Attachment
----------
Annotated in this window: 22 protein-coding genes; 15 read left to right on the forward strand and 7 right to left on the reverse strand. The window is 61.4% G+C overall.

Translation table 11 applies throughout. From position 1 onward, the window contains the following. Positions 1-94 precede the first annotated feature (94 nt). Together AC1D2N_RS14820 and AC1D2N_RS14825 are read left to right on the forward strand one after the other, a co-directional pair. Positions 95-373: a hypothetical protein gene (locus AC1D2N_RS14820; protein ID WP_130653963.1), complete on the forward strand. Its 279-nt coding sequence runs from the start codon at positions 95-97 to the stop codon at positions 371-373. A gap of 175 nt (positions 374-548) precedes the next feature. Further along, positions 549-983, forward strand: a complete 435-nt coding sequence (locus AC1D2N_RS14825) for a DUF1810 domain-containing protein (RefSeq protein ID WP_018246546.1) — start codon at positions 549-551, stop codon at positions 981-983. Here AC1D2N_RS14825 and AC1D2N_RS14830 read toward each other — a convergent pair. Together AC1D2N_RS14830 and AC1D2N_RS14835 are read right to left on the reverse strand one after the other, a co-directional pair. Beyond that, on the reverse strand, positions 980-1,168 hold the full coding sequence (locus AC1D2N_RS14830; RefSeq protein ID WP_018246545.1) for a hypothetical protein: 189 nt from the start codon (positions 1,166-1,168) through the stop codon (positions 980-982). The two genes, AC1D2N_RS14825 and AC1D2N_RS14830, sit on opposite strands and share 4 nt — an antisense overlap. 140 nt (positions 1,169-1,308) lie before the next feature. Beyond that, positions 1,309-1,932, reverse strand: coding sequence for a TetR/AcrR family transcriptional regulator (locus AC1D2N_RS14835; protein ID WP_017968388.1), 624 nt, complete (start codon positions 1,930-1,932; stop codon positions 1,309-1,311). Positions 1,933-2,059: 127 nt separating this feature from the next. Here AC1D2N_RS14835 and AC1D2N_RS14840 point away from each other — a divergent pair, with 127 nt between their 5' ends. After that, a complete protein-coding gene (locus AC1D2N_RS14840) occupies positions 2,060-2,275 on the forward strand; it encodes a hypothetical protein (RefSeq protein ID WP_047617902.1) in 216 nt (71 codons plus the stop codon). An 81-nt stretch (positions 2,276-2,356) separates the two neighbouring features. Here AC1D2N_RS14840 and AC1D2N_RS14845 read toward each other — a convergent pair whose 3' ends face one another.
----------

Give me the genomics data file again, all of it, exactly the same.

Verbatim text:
Annotated in this window: 22 protein-coding genes; 15 read left to right on the forward strand and 7 right to left on the reverse strand. The window is 61.4% G+C overall.

Translation table 11 applies throughout. From position 1 onward, the window contains the following. Positions 1-94 precede the first annotated feature (94 nt). Together AC1D2N_RS14820 and AC1D2N_RS14825 are read left to right on the forward strand one after the other, a co-directional pair. Positions 95-373: a hypothetical protein gene (locus AC1D2N_RS14820; protein ID WP_130653963.1), complete on the forward strand. Its 279-nt coding sequence runs from the start codon at positions 95-97 to the stop codon at positions 371-373. A gap of 175 nt (positions 374-548) precedes the next feature. Further along, positions 549-983, forward strand: a complete 435-nt coding sequence (locus AC1D2N_RS14825) for a DUF1810 domain-containing protein (RefSeq protein ID WP_018246546.1) — start codon at positions 549-551, stop codon at positions 981-983. Here AC1D2N_RS14825 and AC1D2N_RS14830 read toward each other — a convergent pair. Together AC1D2N_RS14830 and AC1D2N_RS14835 are read right to left on the reverse strand one after the other, a co-directional pair. Beyond that, on the reverse strand, positions 980-1,168 hold the full coding sequence (locus AC1D2N_RS14830; RefSeq protein ID WP_018246545.1) for a hypothetical protein: 189 nt from the start codon (positions 1,166-1,168) through the stop codon (positions 980-982). The two genes, AC1D2N_RS14825 and AC1D2N_RS14830, sit on opposite strands and share 4 nt — an antisense overlap. 140 nt (positions 1,169-1,308) lie before the next feature. Beyond that, positions 1,309-1,932, reverse strand: coding sequence for a TetR/AcrR family transcriptional regulator (locus AC1D2N_RS14835; protein ID WP_017968388.1), 624 nt, complete (start codon positions 1,930-1,932; stop codon positions 1,309-1,311). Positions 1,933-2,059: 127 nt separating this feature from the next. Here AC1D2N_RS14835 and AC1D2N_RS14840 point away from each other — a divergent pair, with 127 nt between their 5' ends. After that, a complete protein-coding gene (locus AC1D2N_RS14840) occupies positions 2,060-2,275 on the forward strand; it encodes a hypothetical protein (RefSeq protein ID WP_047617902.1) in 216 nt (71 codons plus the stop codon). An 81-nt stretch (positions 2,276-2,356) separates the two neighbouring features. Here AC1D2N_RS14840 and AC1D2N_RS14845 read toward each other — a convergent pair whose 3' ends face one another.